Bar Beat

Balcones Whiskey Tasting at Reserve 101

“Start with good ingredients, distill carefully, pick good barrels, and make sure it tastes good in the barrel.” A simple but effective statement of philosophy from Balcones’ head distiller, Jared Himstedt. At Reserve 101 (1201 Caroline) this week, Himstedt and Balcones brand ambassador Winston Edwards were on hand to discuss Balcones’ current lineup, in what has become a regular event at Reserve 101, a private whiskey tasting to benefit the Lucky Dog rescue shelter.

Balcones had six whiskeys to sample at the tasting, including two exclusive options which can currently only be found at Reserve 101. Four of them are made with 100 percent blue corn, which makes Balcones’ lineup particularly unique; I don’t know of any other blue corn whiskey available here in Houston, and research suggests one only other distillery in America is making it at all, in Missouri.

The tasting started with Balcones’ most readily available whiskey, the Baby Blue. I’ve been a fan of the Baby Blue ever since I tasted it at last year’s Houston Whiskey Festival; since then, the label has gotten a re-design, and whether by a change in the recipe or in the aging conditions, the flavor profile is slightly different than the one I remember. This batch is sweeter up front and less strong on the roasted finish than I expected, and may be better balanced as a result. The nose was sweet and buttery, with salty hints (as I mentioned before, similar to tequila) that complemented the buttery flavor really well. Some faint hints of honey and citrus were also present in each sip. It’s still bottled at 46 percent.

The Rumble is unique because it technically isn’t whiskey, instead having been distilled from sugar, honey, and figs. Balcones says it compares it more to a rum or cognac; I’m not as familiar with those, but I can say that the Rumble has a very soft mouthfeel at first, heavy on the vanilla (similar the Herman Marshall bourbon I reviewed), that gives way to the candied-fruit flavors one might expect from the mash bill. The Rumble does finish with a bite, but this can be mitigated by letting it open up for a few minutes after pouring. It’s bottled at 47 percent, and in a fun bit of trivia, grew out of a recipe initially intended for a Bananas Foster sauce.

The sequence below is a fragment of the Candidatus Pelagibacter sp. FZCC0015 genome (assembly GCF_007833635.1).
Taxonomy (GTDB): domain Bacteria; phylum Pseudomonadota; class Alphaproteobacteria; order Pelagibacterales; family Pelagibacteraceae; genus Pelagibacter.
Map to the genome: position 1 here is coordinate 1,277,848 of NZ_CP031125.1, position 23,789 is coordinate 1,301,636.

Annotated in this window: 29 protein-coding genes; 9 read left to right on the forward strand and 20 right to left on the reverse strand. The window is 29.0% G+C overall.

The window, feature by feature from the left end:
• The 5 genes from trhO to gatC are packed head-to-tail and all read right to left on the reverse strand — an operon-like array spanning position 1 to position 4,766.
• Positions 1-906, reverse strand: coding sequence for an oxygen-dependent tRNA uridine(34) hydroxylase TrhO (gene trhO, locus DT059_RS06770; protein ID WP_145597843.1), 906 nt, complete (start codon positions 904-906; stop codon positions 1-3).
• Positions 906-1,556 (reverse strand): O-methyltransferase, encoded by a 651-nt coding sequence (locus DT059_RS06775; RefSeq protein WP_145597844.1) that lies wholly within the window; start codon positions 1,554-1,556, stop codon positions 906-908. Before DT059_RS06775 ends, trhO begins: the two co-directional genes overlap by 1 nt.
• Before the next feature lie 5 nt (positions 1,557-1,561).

The Single Malt is what Balcones themselves will admit put them on the map, after winning Cask Strength’s Best in Glass award in 2012, beating out a number of prestigious and famous single malts and blends from Scotland. It’s not smoked in any way, peat or otherwise, but still manages to provide the kind of chewy texture the best peated Scotches have, except even silkier and smoother than those. The flavor profile is rich, with dark fruit, burnt sugar, and other sweet roasted notes. It’s truly impressive both in how rich and long-lasting the flavors and textures are. Even bottled at 53 percent, it doesn’t need to be cut with water; whatever burn is on the finish is worth it. It’s a delight.

The first of the two exclusive offerings was the True Blue Cask Strength. Another blue corn whiskey, True Blue is a rare enough find— Balcones wasn’t able to hold onto and age more of it because they were already struggling to keep up with demand from Baby Blue— but even rarer still is this version, bottled at barrel proof, 61.2 percent. The True Blue is aged longer than the Baby Blue, and it shows: the flavor profile is much more barrel-influenced, with more rich flavors and more dessert flavors as a result. A little water can help cut the proof without reducing the flavor too much; given time to open up, the whiskey reveals cinnamon, caramel, and especially toffee among those rich flavors.

The Blue Corn Bourbon was the other exclusive offering, and as far as I could determine, it is currently only available at Reserve 101. This too was bottled at cask strength, coming in at 64.5 percent. Despite the high proof, the mouthfeel was remarkably soft and smooth, with a buttery texture and caramel flavors to go with the vanilla nose. The finish still had a lot of burn, naturally, but also some of the roasted hints produced by the clue corn. The drinkability and softness of the whiskey at that proof was a remarkable achievement. I recommend trying it while you can.

Finally, we finished with the last of the blue corn whiskeys, the Brimstone, this one most notable for the grain being smoked over oak before distilling. The first time I tried Brimstone, at the Whiskey Festival, the smoke was overwhelming; this batch was much more manageable, and much more befitting the “barbecue whiskey” description. The smoke was still a prominent presence in the flavor profile, but it didn’t overpower everything else; the finish contained some of the sweet hints reminiscent of the Baby Blue.

All of these will be available at Reserve 101 until they run out (which could be sooner rather than later for some of the rare selections). Balcones still flies off the shelves, but with the company moving to a much larger distillery facility soon, Balcones should soon be producing enough whiskey for you to have a chance to get a bottle for yourself.
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Nath Pizzolatto